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A virtual-reality setup was used to investigate the relationship between perceived body ownership and subjective anxiety, as assessed by an anxiety inventory (SA-I). A pilot study confirmed that synchrony between the participant’s real hand movements and the movements of a virtual effector induced perceived ownership illusions. The illusions were comparable for virtual human hands and virtual cat claws, even though the overall acceptance was greater for human hands. In Experiment 1, participants used the virtual effector to collect coins and avoid knives descending on a screen before anxiety was measured. The level of anxiety increased with synchrony and was higher for human hands than for cat claws, but these two effects were independent. Experiment 2 separated effects of coin catching and knife avoiding by means of a between-participant design. The outcome of Experiment 1 was replicated in the knife-avoiding task but not in the coin-catching task, in which anxiety levels were low and not systematically affected by the type of virtual effector. Taken altogether, our findings suggest that subjective anxiety and ownership are strongly related.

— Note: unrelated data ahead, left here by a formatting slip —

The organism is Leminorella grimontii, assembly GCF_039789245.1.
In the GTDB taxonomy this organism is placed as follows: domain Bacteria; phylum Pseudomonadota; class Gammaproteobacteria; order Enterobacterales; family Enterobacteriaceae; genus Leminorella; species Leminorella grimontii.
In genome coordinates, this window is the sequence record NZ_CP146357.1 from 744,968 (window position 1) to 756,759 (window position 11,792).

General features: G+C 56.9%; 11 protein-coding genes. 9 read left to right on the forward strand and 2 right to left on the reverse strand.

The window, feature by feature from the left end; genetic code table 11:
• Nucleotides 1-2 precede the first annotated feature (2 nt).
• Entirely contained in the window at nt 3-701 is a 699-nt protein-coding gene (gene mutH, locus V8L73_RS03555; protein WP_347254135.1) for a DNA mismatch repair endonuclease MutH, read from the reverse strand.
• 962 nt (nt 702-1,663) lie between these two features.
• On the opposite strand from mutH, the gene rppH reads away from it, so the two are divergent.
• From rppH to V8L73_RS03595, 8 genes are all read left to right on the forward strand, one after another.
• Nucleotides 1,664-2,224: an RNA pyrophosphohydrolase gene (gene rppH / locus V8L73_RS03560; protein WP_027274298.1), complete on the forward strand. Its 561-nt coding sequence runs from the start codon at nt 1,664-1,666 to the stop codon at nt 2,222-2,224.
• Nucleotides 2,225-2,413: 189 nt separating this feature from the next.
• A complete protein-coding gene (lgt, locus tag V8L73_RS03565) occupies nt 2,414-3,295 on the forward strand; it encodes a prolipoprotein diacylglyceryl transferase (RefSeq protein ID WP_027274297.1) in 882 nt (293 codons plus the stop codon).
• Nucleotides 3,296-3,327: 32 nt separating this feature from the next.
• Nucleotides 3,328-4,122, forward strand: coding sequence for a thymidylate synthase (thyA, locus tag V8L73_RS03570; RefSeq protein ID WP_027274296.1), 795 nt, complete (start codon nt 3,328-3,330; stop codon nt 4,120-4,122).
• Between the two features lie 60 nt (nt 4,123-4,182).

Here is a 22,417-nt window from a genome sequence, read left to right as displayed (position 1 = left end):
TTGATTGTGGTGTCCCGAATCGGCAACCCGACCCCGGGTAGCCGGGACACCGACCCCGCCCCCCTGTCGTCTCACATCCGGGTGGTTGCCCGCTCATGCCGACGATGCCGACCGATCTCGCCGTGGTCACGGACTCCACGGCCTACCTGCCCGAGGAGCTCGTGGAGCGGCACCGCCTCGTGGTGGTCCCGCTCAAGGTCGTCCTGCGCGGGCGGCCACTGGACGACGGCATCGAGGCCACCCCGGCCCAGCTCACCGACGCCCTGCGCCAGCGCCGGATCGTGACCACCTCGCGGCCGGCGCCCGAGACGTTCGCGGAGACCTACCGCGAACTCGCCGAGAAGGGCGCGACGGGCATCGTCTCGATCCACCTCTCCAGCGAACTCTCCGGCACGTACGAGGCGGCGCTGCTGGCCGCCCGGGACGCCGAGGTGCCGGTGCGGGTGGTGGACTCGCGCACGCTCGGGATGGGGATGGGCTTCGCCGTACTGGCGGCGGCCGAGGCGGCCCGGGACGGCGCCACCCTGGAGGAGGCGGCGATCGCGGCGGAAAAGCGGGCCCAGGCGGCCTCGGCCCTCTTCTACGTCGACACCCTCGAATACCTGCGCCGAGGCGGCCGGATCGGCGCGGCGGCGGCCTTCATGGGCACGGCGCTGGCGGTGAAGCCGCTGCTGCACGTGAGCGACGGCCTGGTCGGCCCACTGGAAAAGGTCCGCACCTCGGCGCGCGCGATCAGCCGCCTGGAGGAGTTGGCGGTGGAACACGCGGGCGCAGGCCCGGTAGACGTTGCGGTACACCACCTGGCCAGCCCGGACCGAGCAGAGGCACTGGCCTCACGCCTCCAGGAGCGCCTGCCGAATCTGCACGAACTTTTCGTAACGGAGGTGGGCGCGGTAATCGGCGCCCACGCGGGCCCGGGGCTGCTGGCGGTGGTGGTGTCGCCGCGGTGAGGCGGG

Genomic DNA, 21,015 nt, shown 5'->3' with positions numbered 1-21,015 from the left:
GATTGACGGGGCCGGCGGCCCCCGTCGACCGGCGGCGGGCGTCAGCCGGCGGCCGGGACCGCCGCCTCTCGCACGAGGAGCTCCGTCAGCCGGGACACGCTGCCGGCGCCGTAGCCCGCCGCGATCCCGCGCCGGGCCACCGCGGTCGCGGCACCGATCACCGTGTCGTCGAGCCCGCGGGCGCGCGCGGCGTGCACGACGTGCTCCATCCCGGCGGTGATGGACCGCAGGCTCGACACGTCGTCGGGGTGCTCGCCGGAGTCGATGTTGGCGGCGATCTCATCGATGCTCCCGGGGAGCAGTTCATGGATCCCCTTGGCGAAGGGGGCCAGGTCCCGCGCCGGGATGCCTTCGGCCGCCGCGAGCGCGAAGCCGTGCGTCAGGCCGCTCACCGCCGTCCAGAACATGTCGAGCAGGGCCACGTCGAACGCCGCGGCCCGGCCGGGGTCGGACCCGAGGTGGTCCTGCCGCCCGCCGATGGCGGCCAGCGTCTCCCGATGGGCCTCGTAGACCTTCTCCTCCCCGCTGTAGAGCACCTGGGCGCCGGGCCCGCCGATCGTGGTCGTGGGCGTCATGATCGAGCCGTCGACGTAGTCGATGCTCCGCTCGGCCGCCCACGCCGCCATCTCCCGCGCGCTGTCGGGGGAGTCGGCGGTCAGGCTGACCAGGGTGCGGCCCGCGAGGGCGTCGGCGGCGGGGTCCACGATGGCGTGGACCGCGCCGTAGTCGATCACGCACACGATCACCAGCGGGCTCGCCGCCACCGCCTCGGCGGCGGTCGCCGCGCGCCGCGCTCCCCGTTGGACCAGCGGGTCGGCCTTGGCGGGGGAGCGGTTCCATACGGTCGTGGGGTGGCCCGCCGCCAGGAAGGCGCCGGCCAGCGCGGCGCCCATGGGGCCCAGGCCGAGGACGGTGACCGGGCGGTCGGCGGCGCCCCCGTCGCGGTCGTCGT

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- Body ownership and response to threat
- Springer Berlin Heidelberg